The collection consists of folk songs recorded during December 1979 for the UKR-422 Ukrainian Folklore course at the University of Alberta. It includes texts of 21 songs collected by Boris Radio from Mrs. T. Gural, Mrs. N. Radio, and Mrs. Hulewich, their biographical information. In addition to transcripts of the songs, Boris translated them. The audio cassette contains recording of the songs and histories of interviewees.Radio, Boris
This project was the core fieldwork collection phase of Jason Golinowski's master thesis.
A dozen or more dance competitions are organized in western Canada which include or focus exclusively on Ukrainian dance, with an estimated total of some 8000 entries per year in recent years. The number of competitions and competitors has risen significantly in the past five years. This increase in popularity raises numerous questions regarding the functioning of "ethnic" cultural activities in this country. Various theories explaining "ethnic persistence" and "ethnic revival" have been proposed. The present project is designed to develop an empirical base of data to test aspects of these conceptual models.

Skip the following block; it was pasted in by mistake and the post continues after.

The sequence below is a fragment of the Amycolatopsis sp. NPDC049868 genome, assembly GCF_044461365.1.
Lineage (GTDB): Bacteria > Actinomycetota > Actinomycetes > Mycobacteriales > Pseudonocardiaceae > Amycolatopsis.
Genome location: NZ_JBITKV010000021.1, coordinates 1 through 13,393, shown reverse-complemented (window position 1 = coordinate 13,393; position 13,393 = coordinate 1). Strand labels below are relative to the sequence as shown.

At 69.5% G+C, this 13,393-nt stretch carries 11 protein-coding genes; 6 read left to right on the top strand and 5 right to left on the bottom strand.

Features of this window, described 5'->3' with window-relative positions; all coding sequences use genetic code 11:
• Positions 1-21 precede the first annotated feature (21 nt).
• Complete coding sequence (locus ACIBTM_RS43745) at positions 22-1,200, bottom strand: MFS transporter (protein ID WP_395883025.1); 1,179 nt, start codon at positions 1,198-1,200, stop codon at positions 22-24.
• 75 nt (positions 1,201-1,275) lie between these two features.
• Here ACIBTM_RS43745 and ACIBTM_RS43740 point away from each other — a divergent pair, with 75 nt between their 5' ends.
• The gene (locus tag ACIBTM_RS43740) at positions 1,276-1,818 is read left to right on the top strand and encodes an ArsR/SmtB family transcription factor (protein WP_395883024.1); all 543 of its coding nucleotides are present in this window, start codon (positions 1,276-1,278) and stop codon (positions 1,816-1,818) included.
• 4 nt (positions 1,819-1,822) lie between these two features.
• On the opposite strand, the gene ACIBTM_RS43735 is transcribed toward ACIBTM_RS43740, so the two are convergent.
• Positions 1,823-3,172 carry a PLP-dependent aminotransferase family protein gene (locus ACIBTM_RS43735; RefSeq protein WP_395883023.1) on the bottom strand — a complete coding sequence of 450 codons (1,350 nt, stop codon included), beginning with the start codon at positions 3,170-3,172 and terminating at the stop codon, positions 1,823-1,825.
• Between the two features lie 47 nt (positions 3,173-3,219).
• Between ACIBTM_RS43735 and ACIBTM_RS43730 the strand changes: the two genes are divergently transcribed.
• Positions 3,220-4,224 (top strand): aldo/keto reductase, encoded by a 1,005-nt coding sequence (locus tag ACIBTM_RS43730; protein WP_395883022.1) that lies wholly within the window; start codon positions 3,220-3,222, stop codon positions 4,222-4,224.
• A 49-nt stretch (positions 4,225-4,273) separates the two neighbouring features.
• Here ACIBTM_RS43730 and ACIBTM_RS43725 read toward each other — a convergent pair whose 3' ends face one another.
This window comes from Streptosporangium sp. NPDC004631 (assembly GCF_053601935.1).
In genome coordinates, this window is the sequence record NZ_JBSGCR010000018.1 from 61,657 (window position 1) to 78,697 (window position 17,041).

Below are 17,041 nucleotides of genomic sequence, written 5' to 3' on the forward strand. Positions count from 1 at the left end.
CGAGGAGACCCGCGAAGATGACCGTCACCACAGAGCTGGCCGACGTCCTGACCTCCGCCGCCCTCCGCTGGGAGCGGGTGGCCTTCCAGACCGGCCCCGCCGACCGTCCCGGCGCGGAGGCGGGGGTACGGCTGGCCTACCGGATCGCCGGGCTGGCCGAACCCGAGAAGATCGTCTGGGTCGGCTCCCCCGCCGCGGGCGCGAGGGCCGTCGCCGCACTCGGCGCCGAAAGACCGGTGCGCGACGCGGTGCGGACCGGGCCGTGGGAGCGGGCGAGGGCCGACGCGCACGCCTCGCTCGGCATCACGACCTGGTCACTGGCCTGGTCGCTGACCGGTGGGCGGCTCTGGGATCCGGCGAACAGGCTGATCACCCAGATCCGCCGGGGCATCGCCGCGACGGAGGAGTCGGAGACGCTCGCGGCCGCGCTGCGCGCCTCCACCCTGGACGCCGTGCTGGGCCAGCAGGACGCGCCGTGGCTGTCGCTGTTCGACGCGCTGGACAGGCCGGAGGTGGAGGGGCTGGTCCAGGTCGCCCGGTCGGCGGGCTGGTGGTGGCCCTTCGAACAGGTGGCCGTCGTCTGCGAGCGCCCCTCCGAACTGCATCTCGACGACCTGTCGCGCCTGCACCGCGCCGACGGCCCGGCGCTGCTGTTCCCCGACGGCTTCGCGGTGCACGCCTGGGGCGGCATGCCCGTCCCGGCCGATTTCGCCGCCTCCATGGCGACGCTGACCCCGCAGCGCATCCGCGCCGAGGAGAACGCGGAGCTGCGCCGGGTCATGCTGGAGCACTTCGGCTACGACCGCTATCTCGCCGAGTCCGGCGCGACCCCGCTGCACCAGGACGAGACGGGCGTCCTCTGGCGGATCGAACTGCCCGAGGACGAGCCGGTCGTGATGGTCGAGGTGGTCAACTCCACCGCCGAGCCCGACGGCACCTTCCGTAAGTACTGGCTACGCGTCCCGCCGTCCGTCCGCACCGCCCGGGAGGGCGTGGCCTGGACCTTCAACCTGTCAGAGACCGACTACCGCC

The project consists of asking competition organizers for competition programs and marks through their histories, information which is quite readily available to these committees. A detailed database of the competitors, their home group, instructors, their marks and placements, adjudicators, repertoire and other information will allow an analysis of behavior trends that will shed light into the functions of the competitions and the motivations of the various categories of participants.